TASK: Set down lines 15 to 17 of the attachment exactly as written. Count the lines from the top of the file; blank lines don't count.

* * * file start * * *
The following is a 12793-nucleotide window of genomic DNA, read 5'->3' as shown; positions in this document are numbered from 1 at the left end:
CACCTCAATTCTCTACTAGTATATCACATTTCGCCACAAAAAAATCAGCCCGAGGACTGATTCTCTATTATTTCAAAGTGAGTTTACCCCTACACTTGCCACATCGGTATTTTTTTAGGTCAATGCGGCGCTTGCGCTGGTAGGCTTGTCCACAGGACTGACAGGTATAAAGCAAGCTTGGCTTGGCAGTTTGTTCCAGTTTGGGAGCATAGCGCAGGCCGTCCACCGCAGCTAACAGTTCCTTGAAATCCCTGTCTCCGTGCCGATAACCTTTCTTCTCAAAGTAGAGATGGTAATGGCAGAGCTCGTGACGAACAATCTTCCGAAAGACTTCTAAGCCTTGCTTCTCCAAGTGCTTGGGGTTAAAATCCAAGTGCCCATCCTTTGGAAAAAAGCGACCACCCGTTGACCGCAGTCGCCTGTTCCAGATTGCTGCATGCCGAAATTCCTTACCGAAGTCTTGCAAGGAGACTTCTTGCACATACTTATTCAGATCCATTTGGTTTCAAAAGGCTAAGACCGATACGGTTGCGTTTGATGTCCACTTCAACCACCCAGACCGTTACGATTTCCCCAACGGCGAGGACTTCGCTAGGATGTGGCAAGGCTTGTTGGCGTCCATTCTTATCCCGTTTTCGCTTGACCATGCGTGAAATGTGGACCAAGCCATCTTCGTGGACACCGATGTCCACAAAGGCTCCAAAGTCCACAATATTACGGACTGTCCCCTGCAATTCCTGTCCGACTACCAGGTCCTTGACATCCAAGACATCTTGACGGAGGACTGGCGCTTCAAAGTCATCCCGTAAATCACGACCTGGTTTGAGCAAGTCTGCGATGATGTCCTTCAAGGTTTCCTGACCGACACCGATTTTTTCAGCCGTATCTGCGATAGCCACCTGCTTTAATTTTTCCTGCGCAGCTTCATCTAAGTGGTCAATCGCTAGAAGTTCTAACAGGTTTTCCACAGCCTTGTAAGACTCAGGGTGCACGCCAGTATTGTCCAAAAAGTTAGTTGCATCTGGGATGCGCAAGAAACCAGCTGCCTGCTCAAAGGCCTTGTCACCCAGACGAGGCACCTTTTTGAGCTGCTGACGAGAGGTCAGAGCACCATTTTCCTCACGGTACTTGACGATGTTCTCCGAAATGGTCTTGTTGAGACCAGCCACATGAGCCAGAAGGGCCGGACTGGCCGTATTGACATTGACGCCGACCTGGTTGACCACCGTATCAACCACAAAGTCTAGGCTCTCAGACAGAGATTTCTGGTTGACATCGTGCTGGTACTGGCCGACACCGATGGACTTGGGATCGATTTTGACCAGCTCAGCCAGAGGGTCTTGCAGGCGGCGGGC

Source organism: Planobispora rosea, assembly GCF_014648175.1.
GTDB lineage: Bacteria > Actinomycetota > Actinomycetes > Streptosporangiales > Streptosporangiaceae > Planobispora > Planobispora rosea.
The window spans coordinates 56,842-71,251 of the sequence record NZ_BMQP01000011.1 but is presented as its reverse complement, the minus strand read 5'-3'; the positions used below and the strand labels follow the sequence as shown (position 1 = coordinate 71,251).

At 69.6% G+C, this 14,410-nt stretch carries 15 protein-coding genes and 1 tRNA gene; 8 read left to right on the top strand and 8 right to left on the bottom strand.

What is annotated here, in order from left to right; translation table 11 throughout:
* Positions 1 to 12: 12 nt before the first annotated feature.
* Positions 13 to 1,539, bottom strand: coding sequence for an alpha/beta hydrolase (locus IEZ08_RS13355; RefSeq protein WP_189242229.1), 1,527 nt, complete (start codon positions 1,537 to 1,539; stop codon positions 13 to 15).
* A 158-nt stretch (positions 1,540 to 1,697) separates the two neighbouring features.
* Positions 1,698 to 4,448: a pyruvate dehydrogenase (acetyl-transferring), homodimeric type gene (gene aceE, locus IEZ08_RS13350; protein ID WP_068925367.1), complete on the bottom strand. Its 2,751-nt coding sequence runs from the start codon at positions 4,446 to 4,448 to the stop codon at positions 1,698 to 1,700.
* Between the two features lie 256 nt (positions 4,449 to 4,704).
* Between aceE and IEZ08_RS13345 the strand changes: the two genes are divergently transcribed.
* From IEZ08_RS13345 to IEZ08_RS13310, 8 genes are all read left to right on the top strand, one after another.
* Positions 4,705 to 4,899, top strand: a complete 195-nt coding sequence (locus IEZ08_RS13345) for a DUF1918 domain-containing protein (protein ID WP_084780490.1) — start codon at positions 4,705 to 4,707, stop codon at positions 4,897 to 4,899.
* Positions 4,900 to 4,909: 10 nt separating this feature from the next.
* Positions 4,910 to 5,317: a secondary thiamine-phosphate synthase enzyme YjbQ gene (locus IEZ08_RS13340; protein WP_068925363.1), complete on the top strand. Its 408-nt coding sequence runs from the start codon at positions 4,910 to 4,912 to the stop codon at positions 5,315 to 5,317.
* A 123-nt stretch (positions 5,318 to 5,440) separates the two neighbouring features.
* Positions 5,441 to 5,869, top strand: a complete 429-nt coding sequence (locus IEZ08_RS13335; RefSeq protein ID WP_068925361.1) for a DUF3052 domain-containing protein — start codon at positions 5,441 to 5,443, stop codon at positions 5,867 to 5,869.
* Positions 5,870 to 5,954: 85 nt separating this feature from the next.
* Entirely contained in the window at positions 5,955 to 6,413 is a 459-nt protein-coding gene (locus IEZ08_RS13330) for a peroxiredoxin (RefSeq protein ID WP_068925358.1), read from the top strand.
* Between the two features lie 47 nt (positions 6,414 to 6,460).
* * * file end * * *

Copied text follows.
* Positions 4,705 to 4,899, top strand: a complete 195-nt coding sequence (locus IEZ08_RS13345) for a DUF1918 domain-containing protein (protein ID WP_084780490.1) — start codon at positions 4,705 to 4,707, stop codon at positions 4,897 to 4,899.
* Positions 4,900 to 4,909: 10 nt separating this feature from the next.
* Positions 4,910 to 5,317: a secondary thiamine-phosphate synthase enzyme YjbQ gene (locus IEZ08_RS13340; protein WP_068925363.1), complete on the top strand. Its 408-nt coding sequence runs from the start codon at positions 4,910 to 4,912 to the stop codon at positions 5,315 to 5,317.